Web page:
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Consumptive hypothyroidism

German: Konsumptive Hypothyreose

1 Definition

Consumptive hypothyroidism is a rare form of hypothyroidism. Unlike classical primary and secondary forms of hypothyroidism it doesn't result from reduced production or release of thyroid hormones from the thyroid gland but from increased degradation of thyroxine, which cannot be compensated by upregulated hormone synthesis in the thyroid.

2 Pathogenesis

Consumptive hypothyroidism occurs if the degradation rate of T4 is higher than thyroid's secretory capacity.

3 Etiology

Situations, where degradation rate of thyroid hormones is massively increased include:

A rare form of consumptive hypothyroidism is an immunogenic type, where signaling is impaired due to antibodies to thyroid hormones[5].

4 Diagnosis

Consumptive hypothyroidism should be suspected if a patient presents with explaining primary disease (e.g. neoplasia or formation of antibodies to thyroid tissue) and hypothyroidism with the requirement of a very high levothyroxine dosage, low T3 serum concentration and elevated rT3 concentration. Definitive diagnosis requires the detection of increased type 3 deiodinase activity in the tumour tissue. The diagnosis of consumptive hypothyroidism is also supported by postoperative improvement or even remission of hypothyroidism. In the differential diagnosis (especially if congenital hypothyroidism is to be excluded) increased concentration of thyroglobulin and the detection of normal thyroid tissue in an ultrasound investigation suggest consumptive hypothyroidism [2].

5 Therapy

A causal therapy of consumptive hypothyroidism requires eliminating its aetiology, e.g. by treating the tumour or, in cases of multiple hepatic hemangiomas, liver transplant.

As a potential conservative therapeutic option, especially in hemangiomas, treatment with beta-blocking agents, e. g. propranolol, has been reported to be beneficial. Unselectvie beta blockers may be effective by inhibiting certain growth factors, which are necessary for both continued existence of the hemangioma and for overexpression of type 3 deiodinase[6][2].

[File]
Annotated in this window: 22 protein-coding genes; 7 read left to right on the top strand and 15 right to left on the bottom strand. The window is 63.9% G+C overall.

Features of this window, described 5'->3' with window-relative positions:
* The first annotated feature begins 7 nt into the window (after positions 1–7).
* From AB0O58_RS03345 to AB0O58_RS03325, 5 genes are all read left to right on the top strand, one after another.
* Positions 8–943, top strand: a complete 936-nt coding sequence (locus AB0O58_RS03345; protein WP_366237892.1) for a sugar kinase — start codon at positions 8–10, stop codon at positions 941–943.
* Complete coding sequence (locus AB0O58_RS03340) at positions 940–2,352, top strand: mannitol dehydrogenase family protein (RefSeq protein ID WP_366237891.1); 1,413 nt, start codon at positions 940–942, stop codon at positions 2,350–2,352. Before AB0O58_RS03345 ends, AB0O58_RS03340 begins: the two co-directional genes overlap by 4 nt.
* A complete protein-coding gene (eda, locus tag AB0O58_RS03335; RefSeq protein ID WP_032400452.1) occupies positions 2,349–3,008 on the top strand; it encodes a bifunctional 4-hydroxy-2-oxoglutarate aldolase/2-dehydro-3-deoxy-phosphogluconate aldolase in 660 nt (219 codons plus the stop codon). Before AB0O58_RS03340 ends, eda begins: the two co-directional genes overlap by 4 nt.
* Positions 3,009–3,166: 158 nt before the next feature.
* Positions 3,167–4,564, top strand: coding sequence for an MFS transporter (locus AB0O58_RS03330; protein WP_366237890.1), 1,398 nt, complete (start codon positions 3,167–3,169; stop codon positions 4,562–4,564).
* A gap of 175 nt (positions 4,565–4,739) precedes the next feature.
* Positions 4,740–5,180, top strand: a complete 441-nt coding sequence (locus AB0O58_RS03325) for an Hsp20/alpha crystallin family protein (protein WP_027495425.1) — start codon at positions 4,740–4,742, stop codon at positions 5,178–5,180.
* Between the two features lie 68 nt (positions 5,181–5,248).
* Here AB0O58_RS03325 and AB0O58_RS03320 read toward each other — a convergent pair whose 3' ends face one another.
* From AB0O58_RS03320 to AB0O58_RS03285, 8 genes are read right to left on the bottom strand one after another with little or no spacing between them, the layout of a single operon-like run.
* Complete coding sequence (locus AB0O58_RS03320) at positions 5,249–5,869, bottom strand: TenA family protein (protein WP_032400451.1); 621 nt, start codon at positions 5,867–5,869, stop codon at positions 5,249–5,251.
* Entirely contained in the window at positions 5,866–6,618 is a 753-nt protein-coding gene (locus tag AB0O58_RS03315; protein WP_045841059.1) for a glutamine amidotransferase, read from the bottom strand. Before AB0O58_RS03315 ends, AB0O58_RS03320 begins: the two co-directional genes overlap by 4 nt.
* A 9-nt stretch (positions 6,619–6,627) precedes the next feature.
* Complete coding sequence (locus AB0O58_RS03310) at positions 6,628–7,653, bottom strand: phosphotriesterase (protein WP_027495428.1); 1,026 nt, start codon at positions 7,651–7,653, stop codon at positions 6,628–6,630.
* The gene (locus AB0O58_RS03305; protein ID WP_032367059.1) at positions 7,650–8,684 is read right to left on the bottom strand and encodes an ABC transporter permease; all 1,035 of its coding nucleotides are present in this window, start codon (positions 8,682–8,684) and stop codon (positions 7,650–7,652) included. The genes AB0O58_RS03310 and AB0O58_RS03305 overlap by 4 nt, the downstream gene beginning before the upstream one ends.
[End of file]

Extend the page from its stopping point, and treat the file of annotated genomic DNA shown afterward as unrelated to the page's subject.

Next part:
6 Historic vignette

The classical form of the disease was first described by Huang et al. in 2000, who observed severe otherwise unexplained hypothyroidism in a three months old infant with multiple hepatic haemangiomas and severe and otherwise unexplained hypothyroidism[7]. The first report of the immunogenic form dates back to 1956, when it was described by Robbins et al. in a 26-year-old female patient with papillary thyroid cancer[8].

7 References

  1. Ruppe MD, Huang SA, Jan de Beur SM. Consumptive hypothyroidism caused by paraneoplastic production of type 3 iodothyronine deiodinase. Thyroid. 2005 Dec;15(12):1369-72. PMID 16405410
  2. 2.0 2.1 2.2 Luongo C, Trivisano L, Alfano F, Salvatore D. Type 3 deiodinase and consumptive hypothyroidism: a common mechanism for a rare disease. Front Endocrinol (Lausanne). 2013 Sep 4;4:115. doi: 10.3389/fendo.2013.00115. PMID 24027558; PMCID PMC3761349
  3. Yan LH, Mo XW, Qin YZ, Wang C, Chen ZN, Lin Y, Chen JS. Consumptive hypothyroidism due to a gastrointestinal stromal tumor expressing type 3 iodothyronine deiodinase. Int J Clin Exp Med. 2015 Oct 15;8(10):18413-9. PMID 26770446; PMCID PMC4694346
  4. Kappers MH, van Esch JH, Smedts FM, de Krijger RR, Eechoute K, Mathijssen RH, Sleijfer S, Leijten F, Danser AH, van den Meiracker AH, Visser TJ. Sunitinib-induced hypothyroidism is due to induction of type 3 deiodinase activity and thyroidal capillary regression. J Clin Endocrinol Metab. 2011 Oct;96(10):3087-94. doi: 10.1210/jc.2011-1172. PMID 21816788
  5. Karlsson FA, Wibell L, Wide L. Hypothyroidism due to thyroid-hormone-binding antibodies. N Engl J Med. 1977 May 19;296(20):1146-8. PMID 404551
  6. Vergine G, Marsciani A, Pedini A, Brocchi S, Marsciani M, Desiderio E, Bertelli S, Vecchi V. Efficacy of propranolol treatment in thyroid dysfunction associated with severe infantile hepatic hemangioma. Horm Res Paediatr. 2012;78(4):256-60. doi: 10.1159/000337253. PMID 22907522.
  7. Huang SA, Tu HM, Harney JW, Venihaki M, Butte AJ, Kozakewich HP, Fishman SJ, Larsen PR. Severe hypothyroidism caused by type 3 iodothyronine deiodinase in infantile hemangiomas. N Engl J Med. 2000 Jul 20;343(3):185-9. PMID 10900278.
  8. ROBBINS J, RALL JE, RAWSON RW. An unusual instance of thyroxine-binding by human serum gamma globulin. J Clin Endocrinol Metab. 1956 May;16(5):573-9. PMID 13319450.

This page was last edited on 18 July 2019, at 18:02.

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